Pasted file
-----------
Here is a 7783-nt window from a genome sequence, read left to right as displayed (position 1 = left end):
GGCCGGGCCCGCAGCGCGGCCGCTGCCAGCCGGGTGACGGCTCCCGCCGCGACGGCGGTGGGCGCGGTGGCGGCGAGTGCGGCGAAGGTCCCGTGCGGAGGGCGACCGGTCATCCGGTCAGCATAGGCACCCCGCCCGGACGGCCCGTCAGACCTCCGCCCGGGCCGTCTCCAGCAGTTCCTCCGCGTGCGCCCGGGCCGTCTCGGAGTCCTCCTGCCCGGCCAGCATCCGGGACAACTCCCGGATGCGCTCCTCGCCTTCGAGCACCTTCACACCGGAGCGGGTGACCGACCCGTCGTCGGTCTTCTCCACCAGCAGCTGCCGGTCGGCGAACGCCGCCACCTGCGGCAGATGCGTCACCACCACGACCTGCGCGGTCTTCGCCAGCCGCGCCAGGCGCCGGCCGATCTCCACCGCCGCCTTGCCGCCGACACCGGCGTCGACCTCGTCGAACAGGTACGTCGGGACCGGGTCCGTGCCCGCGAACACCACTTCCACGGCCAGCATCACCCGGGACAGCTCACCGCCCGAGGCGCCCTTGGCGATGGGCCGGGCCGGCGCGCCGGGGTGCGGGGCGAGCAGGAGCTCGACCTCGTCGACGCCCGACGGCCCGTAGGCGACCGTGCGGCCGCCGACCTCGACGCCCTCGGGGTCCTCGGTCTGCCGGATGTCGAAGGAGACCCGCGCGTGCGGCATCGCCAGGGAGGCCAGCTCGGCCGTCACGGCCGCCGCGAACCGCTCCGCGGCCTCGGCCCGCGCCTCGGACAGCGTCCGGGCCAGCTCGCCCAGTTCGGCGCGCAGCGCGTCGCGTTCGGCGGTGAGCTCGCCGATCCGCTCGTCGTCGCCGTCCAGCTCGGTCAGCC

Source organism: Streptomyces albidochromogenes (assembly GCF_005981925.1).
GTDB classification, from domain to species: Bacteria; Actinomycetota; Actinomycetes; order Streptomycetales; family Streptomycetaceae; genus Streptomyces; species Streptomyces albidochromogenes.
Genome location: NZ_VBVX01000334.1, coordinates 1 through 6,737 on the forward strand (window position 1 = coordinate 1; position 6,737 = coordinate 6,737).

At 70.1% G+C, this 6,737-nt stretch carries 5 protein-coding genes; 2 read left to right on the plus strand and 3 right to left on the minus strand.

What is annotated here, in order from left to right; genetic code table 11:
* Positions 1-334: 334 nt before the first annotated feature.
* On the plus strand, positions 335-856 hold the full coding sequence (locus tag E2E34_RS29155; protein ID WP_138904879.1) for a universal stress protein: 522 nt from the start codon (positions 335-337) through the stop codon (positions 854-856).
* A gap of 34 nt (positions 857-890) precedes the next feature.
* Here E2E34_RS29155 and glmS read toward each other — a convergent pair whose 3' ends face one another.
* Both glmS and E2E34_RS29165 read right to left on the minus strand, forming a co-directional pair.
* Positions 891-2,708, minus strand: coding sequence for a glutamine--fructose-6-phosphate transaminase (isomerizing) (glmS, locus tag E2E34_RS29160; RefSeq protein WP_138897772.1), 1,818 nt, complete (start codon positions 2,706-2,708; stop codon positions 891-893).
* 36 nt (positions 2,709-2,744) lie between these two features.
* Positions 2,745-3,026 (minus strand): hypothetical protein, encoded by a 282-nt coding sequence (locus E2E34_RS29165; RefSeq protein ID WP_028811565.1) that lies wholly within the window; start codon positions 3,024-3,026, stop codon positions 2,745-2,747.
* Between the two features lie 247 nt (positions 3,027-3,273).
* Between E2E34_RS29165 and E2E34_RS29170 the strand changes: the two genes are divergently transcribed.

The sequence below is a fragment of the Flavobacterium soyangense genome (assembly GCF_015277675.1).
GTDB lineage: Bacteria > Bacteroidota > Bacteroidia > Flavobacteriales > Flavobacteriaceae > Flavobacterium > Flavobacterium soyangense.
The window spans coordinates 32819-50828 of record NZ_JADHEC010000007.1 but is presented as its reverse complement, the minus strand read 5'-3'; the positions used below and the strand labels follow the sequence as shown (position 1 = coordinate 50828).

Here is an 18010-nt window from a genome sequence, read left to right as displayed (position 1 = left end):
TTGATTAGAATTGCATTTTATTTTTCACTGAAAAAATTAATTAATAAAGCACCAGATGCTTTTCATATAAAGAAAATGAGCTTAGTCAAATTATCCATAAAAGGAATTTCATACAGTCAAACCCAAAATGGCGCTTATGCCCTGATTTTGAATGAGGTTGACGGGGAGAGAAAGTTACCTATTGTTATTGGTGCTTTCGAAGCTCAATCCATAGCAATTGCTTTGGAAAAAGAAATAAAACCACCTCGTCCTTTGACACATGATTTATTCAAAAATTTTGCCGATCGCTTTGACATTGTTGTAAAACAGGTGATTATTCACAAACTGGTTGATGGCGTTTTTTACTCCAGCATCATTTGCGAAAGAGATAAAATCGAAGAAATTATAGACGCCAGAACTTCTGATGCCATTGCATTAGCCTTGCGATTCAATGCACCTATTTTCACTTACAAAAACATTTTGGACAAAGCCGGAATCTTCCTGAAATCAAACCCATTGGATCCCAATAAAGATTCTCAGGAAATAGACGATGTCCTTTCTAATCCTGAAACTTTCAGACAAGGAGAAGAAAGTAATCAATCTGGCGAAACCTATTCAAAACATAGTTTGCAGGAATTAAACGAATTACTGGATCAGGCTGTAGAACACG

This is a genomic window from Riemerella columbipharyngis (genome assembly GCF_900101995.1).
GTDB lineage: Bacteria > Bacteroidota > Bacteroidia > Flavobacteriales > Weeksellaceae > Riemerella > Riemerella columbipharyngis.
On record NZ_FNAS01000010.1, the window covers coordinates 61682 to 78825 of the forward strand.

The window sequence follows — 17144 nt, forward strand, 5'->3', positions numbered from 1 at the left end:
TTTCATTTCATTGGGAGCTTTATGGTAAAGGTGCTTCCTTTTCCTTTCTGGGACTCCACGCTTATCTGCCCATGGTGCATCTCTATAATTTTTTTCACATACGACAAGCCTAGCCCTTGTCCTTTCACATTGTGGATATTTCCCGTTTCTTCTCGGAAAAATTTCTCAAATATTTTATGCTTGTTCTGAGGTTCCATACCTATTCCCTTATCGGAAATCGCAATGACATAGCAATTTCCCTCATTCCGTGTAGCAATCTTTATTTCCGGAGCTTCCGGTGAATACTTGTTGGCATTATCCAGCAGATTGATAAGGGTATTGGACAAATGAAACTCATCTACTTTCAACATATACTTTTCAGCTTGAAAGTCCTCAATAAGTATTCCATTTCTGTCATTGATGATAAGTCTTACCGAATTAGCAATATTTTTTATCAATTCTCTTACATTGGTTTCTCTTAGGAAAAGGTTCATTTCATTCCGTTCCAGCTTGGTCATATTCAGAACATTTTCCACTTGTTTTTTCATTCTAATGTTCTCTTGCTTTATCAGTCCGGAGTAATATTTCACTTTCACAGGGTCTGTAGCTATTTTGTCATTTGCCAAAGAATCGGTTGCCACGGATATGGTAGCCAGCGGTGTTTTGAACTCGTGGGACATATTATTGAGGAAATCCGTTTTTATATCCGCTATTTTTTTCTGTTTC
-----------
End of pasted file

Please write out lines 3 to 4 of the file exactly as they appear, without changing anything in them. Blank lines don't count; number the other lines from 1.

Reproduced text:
Source organism: Streptomyces albidochromogenes (assembly GCF_005981925.1).
GTDB classification, from domain to species: Bacteria; Actinomycetota; Actinomycetes; order Streptomycetales; family Streptomycetaceae; genus Streptomyces; species Streptomyces albidochromogenes.